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McKinley Claire - Your Best-Kept Secret #Flyah Review

Having a love for music from a young age, McKinley Claire has been playing music for 12 years, writing songs for 8 years, and recording albums for 4 – and every song she’s written has felt as compulsive as breathing. After performing and writing with several bands, Claire soon found how difficult it was to find musicians who had the resources or lifestyle to pursue music as religiously. It was upon that realization that things really changed for the songwriter. She then decided to take matters into her own hands and start working on her own original material. Playing all the instruments herself, Island of Misfit Boys was written, performed, and recorded by Claire.
With the release of the full-length Island of Misfit Boys album, McKinley Claire wielded a dozen different instruments so she could bring a new attitude to classic genres and breed a sound that is all her own.  Lush with atmospheric vocal harmonies, addicting progressions, musical swells, and vibes reminiscent of 90’s rock, the record boasts the aesthetic of alternative pop anthems.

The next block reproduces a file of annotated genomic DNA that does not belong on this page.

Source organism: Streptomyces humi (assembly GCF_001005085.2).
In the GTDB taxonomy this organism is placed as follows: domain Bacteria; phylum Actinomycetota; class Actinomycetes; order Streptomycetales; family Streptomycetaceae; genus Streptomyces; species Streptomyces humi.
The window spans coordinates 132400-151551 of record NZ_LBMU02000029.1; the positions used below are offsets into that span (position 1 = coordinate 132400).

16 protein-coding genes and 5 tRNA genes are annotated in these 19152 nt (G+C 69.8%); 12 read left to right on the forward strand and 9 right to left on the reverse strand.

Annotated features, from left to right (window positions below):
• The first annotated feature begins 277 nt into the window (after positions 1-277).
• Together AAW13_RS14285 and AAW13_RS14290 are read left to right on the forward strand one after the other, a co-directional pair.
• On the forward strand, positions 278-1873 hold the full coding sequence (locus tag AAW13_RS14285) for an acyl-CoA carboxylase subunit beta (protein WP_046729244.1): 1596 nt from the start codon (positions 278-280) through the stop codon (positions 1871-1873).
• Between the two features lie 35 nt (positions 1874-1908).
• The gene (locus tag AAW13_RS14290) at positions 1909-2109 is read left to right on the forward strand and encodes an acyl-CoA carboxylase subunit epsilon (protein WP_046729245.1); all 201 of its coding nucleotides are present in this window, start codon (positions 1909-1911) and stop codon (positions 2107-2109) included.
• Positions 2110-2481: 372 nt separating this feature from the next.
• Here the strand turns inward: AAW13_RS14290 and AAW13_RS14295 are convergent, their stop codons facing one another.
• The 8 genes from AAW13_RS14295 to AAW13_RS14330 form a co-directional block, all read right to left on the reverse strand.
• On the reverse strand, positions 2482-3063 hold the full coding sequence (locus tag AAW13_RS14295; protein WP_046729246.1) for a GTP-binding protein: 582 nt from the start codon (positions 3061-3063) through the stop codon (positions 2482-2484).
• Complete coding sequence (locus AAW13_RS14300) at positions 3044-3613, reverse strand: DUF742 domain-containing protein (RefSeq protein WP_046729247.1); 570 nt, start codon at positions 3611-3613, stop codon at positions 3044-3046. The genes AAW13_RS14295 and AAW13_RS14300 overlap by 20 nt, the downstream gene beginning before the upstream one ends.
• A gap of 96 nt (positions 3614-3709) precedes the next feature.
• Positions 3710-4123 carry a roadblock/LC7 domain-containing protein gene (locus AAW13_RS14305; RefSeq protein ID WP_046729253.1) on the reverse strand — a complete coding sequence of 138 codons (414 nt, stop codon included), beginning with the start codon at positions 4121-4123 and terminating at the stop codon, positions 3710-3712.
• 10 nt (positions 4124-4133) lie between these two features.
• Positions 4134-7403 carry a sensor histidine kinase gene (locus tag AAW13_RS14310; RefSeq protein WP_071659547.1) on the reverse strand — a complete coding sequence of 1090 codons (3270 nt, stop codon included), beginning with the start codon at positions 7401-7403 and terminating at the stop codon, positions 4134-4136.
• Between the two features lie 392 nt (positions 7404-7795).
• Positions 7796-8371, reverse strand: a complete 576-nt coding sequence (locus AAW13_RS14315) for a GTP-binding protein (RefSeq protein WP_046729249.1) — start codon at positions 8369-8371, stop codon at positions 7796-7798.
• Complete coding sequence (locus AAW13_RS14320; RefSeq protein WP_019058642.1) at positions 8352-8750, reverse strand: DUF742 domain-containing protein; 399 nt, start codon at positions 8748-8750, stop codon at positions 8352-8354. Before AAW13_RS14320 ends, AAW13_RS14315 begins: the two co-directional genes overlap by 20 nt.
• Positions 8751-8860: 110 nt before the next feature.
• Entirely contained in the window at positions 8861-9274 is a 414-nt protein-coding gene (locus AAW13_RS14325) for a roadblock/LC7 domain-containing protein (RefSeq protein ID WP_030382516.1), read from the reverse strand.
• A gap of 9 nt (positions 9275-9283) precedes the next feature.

The first single, “Your Best-Kept Secret”, begins rich with the sound of cellos, followed by smooth –but passionate– vocals; all of which offer a growing intensity that still breathes freely as the song plays on.
People will make terrible decisions that will inevitably end in regret, but these terrible decisions are just as vital to our growth as the good decisions,” explains the songwriter of her single. “Someone very close to me made a similarly bad decision that has ended in plenty of therapy and self-medication, but Mckinley knows they had to do what they had to do – so now she want to reassure other people who will end up regretting their own decisions.
Although the single does speak volumes for the album, the record should be hear in its entirety to get a real understanding for where Claire is coming from.
When asked about how she opened up for the record, she didn't think that writing something would paint her melancholy the way that she felt it, but over the course of publishing my own music, McKinley had other people tell her that they feel the same way as my songs – and that's a really addicting feeling. So now, McKinley just want to get better at making songs about how complicated people can feel sometimes.